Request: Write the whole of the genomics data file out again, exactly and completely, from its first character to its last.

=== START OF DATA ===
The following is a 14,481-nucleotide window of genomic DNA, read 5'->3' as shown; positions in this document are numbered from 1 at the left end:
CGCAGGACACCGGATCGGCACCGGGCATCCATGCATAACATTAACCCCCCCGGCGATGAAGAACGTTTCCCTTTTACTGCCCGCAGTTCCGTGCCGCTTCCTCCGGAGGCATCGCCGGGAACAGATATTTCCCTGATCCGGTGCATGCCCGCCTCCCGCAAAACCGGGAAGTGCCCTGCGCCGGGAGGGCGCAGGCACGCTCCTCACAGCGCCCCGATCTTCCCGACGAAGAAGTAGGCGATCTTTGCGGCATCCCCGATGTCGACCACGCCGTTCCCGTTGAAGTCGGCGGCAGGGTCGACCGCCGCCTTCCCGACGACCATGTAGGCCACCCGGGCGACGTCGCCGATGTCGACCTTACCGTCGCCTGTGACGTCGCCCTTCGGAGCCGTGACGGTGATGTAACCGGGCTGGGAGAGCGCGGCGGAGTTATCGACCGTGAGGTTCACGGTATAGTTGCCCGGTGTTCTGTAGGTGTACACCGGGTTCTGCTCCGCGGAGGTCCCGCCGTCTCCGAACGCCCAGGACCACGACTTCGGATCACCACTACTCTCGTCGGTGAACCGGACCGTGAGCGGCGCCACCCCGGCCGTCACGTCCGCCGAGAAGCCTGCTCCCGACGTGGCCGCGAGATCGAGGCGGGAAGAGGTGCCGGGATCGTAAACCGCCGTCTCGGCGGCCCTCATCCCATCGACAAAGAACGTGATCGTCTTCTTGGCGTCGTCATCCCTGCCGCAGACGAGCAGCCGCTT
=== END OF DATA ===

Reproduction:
The following is a 14,481-nucleotide window of genomic DNA, read 5'->3' as shown; positions in this document are numbered from 1 at the left end:
CGCAGGACACCGGATCGGCACCGGGCATCCATGCATAACATTAACCCCCCCGGCGATGAAGAACGTTTCCCTTTTACTGCCCGCAGTTCCGTGCCGCTTCCTCCGGAGGCATCGCCGGGAACAGATATTTCCCTGATCCGGTGCATGCCCGCCTCCCGCAAAACCGGGAAGTGCCCTGCGCCGGGAGGGCGCAGGCACGCTCCTCACAGCGCCCCGATCTTCCCGACGAAGAAGTAGGCGATCTTTGCGGCATCCCCGATGTCGACCACGCCGTTCCCGTTGAAGTCGGCGGCAGGGTCGACCGCCGCCTTCCCGACGACCATGTAGGCCACCCGGGCGACGTCGCCGATGTCGACCTTACCGTCGCCTGTGACGTCGCCCTTCGGAGCCGTGACGGTGATGTAACCGGGCTGGGAGAGCGCGGCGGAGTTATCGACCGTGAGGTTCACGGTATAGTTGCCCGGTGTTCTGTAGGTGTACACCGGGTTCTGCTCCGCGGAGGTCCCGCCGTCTCCGAACGCCCAGGACCACGACTTCGGATCACCACTACTCTCGTCGGTGAACCGGACCGTGAGCGGCGCCACCCCGGCCGTCACGTCCGCCGAGAAGCCTGCTCCCGACGTGGCCGCGAGATCGAGGCGGGAAGAGGTGCCGGGATCGTAAACCGCCGTCTCGGCGGCCCTCATCCCATCGACAAAGAACGTGATCGTCTTCTTGGCGTCGTCATCCCTGCCGCAGACGAGCAGCCGCTT